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||Gonzalo Chillado Biaus, Agriculture & Livestock Risk Manager with Munchener de Argentina Servicios Tecnicos SRL
||SystemAgro: Sustainable Crop Insurance as a Response to Climate Change
|In this article, Gonzalo Chillado Biaus, Agriculture & Livestock Risk Manager with Münchener de Argentina Servicios Técnicos SRL, comments on some specific issues facing crop insurance, and offers details on “SystemAgro”, the tool offered by Munich Re.
1. Crop Insurance in the World
There are over 200 million hectares (494,210.76 acres) worldwide covered by sustainable crop insurance. Valuable experiences have been gathered for more than 35 years with this form of insurance.
Munich Re has sorted out the specificities of the systems that are of the essence to make crop insurance sustainable, and called these “SystemAgro”, the best practices in multiperil crop insurance.
The framework is given by a public-private partnership (PPP) that abides by the principles governing insurance. All conditions that are important for insuring agricultural crops and material for crop-yield insurance are regulated by law and other provisions. These include, for example, access to insurance, meeting the demand for insurance with suitable premiums or transparency in insurance terms and conditions and loss adjustment.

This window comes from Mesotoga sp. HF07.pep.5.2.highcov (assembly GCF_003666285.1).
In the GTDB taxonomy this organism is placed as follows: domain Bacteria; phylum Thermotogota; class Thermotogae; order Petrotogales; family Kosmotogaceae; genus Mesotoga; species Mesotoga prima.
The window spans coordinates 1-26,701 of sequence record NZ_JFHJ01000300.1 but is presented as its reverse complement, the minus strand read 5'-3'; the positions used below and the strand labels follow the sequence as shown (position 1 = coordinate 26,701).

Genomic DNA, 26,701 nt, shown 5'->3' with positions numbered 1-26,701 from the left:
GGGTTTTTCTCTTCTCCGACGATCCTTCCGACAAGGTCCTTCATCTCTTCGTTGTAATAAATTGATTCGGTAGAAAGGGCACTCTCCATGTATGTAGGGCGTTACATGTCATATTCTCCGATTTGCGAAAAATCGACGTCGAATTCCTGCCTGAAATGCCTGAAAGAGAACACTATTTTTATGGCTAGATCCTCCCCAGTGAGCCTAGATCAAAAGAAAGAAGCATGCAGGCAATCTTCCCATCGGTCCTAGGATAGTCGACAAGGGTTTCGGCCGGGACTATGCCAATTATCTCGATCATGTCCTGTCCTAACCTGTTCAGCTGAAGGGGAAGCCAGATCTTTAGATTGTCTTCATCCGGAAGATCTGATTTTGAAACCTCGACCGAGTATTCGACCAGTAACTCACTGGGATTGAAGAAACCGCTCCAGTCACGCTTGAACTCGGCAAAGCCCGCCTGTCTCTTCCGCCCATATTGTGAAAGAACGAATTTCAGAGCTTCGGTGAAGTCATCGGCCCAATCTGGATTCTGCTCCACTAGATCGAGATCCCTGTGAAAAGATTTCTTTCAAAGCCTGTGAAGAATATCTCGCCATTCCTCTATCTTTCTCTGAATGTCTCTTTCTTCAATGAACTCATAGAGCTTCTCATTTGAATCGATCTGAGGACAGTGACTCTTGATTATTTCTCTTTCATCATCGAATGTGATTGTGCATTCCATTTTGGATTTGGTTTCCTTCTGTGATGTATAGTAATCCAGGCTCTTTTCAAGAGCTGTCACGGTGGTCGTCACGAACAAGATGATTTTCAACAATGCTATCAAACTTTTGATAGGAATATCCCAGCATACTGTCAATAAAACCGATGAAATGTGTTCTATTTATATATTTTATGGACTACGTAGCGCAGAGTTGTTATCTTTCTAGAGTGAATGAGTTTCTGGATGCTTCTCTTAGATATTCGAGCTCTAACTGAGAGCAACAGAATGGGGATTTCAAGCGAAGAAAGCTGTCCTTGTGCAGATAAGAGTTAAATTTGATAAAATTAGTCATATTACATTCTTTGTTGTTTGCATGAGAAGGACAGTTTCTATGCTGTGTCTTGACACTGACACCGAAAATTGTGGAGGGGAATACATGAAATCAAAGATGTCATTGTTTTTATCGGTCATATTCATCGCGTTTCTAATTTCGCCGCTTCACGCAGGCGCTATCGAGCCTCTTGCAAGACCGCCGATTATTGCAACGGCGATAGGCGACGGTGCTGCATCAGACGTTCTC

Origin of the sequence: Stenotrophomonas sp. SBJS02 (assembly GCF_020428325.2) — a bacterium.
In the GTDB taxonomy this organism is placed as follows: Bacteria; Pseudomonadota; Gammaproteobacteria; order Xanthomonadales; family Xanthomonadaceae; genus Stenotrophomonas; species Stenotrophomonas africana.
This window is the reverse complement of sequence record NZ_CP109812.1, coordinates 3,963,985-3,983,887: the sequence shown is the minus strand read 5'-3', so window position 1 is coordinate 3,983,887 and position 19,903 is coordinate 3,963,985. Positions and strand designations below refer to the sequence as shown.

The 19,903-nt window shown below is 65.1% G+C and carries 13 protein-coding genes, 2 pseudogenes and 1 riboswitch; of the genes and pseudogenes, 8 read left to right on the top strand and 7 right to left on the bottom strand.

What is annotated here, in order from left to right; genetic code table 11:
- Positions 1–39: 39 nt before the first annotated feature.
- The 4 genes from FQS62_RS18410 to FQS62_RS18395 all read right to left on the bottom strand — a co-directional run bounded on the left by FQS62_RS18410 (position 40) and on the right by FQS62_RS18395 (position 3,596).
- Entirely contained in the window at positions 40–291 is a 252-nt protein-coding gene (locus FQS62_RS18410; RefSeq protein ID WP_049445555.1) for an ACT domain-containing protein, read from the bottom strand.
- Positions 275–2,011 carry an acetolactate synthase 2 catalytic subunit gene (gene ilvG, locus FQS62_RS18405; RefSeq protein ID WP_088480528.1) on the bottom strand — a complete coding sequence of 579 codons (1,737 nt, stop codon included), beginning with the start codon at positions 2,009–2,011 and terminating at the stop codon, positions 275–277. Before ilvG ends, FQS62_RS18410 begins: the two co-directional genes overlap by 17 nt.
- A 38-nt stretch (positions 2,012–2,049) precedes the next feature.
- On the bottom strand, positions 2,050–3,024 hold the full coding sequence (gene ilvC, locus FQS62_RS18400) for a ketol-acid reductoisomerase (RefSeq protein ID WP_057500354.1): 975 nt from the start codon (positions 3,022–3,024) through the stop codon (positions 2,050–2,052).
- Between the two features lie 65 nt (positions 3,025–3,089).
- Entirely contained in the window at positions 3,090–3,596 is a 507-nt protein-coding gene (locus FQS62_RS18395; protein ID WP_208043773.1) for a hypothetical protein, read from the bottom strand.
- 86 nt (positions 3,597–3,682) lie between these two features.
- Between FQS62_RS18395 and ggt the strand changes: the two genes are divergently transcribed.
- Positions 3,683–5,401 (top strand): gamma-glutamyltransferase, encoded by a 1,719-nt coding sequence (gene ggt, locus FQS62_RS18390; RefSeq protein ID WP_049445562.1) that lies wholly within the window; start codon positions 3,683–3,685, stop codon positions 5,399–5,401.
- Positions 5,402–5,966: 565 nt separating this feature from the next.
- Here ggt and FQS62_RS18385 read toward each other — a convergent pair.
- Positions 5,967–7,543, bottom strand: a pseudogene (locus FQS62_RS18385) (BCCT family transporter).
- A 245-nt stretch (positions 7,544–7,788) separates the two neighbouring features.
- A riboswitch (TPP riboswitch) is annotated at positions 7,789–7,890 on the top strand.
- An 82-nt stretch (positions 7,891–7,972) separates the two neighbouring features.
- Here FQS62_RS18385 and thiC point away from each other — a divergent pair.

2. Climate Change, a Special Challenge
Our world is facing numerous pressing issues, with the financial crisis, climate change, energy and food security being amongst the most important. Agriculture faces mainly these three problems, i.e., it has always been (and will to an even larger extent be in future) amidst the tension existing among climate, financial markets, food and energy security. Scarce global stocks of agricultural raw materials, especially grains (note: in late 2008 the world’s stock of grains was of only 2 months), call for huge cooperation from the agricultural production sector in order to improve the global situation in the fields of food and energy. The increase in the world’s population to some 3 billion by the year 2050 will bring about a rising demand for agricultural raw materials globally, as well as a change in eating habits.
The problem intensifies given the trend to reduce the useful arable land and to use agricultural raw materials for power generation.
The impaired access to credit facilities following the financial collapse also impacts agriculture throughout its economic cycle. Even if the financial crisis is overcome in a few years’ time, the global fear for insecure food supply will persist given the existing price stability and the delicate balance [to be stricken] between supply and demand. It is therefore necessary to strengthen private and public investment in sustainable agriculture. This is especially so because agricultural production is directly exposed to climate, especially to adverse weather conditions.